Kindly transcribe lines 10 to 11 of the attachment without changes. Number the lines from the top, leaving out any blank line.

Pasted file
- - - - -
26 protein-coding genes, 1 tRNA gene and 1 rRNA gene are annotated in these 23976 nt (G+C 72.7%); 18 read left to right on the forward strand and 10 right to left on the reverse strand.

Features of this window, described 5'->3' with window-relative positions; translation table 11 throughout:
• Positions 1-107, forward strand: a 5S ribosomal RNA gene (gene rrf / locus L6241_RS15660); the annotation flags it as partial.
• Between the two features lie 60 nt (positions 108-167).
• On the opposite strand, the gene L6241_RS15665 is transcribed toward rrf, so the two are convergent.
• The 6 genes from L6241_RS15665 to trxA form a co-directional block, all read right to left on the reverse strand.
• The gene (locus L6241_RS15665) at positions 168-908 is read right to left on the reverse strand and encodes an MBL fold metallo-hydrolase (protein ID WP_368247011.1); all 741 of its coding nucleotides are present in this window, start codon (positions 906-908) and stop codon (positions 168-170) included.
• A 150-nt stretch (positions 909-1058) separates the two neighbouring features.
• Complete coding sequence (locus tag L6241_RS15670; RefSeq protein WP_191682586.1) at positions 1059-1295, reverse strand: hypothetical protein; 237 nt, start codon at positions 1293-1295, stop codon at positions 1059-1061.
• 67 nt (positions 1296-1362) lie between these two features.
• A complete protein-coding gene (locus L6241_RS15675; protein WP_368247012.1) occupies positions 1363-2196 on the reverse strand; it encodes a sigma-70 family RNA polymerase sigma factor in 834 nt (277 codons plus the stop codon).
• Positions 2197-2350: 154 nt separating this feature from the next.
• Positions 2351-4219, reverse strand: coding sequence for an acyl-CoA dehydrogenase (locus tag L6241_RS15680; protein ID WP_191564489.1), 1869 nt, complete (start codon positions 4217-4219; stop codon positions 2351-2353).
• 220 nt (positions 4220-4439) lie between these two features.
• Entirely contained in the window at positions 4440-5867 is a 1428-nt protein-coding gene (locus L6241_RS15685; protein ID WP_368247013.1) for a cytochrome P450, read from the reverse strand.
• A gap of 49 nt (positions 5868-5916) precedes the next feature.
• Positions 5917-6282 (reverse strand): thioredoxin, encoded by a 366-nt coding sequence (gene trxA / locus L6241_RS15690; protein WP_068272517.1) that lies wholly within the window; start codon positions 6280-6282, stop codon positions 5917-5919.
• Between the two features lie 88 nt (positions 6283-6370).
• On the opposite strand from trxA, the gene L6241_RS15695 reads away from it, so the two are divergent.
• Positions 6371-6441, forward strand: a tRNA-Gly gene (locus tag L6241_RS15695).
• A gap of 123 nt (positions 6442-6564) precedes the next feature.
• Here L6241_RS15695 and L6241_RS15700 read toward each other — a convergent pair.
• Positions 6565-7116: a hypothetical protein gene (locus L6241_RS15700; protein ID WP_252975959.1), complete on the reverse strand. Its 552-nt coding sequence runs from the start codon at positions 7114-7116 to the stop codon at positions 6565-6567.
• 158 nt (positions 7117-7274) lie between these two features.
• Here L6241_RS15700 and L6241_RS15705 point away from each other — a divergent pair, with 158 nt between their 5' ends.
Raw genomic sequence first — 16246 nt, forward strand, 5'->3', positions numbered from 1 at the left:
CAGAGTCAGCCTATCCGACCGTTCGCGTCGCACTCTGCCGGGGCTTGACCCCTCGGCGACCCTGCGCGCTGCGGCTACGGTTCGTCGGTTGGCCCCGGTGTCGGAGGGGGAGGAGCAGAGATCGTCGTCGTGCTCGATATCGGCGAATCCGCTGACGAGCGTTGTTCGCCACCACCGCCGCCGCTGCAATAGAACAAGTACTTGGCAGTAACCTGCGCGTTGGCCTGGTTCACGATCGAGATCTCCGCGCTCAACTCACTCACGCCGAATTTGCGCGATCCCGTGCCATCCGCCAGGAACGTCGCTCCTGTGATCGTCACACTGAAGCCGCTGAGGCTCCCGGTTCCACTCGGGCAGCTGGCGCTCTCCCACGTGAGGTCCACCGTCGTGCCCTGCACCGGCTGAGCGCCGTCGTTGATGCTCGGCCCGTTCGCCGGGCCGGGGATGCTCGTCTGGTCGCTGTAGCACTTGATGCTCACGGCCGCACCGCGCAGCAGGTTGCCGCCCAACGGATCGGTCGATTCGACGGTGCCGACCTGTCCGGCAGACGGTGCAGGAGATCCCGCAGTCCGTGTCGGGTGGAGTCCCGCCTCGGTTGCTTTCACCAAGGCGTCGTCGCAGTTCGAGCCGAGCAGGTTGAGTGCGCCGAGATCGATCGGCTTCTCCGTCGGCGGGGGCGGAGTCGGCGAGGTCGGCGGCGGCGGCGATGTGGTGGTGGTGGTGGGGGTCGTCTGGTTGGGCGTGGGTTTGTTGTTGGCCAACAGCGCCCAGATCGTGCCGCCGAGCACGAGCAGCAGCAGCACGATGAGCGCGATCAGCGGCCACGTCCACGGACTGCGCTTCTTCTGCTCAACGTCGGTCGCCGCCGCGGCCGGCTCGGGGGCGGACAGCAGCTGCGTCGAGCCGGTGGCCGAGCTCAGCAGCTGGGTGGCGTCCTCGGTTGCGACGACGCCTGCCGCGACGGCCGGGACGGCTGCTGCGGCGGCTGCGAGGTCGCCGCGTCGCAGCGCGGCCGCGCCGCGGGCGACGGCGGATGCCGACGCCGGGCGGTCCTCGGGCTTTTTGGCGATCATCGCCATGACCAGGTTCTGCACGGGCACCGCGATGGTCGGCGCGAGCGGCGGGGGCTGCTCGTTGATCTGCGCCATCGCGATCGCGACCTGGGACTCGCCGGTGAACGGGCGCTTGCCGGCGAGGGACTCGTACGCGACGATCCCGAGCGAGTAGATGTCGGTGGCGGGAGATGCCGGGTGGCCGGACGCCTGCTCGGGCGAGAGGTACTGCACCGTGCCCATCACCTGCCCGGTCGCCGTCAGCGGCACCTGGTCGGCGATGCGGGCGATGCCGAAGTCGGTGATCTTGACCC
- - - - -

• 67 nt (positions 1296-1362) lie between these two features.
• A complete protein-coding gene (locus L6241_RS15675; protein WP_368247012.1) occupies positions 1363-2196 on the reverse strand; it encodes a sigma-70 family RNA polymerase sigma factor in 834 nt (277 codons plus the stop codon).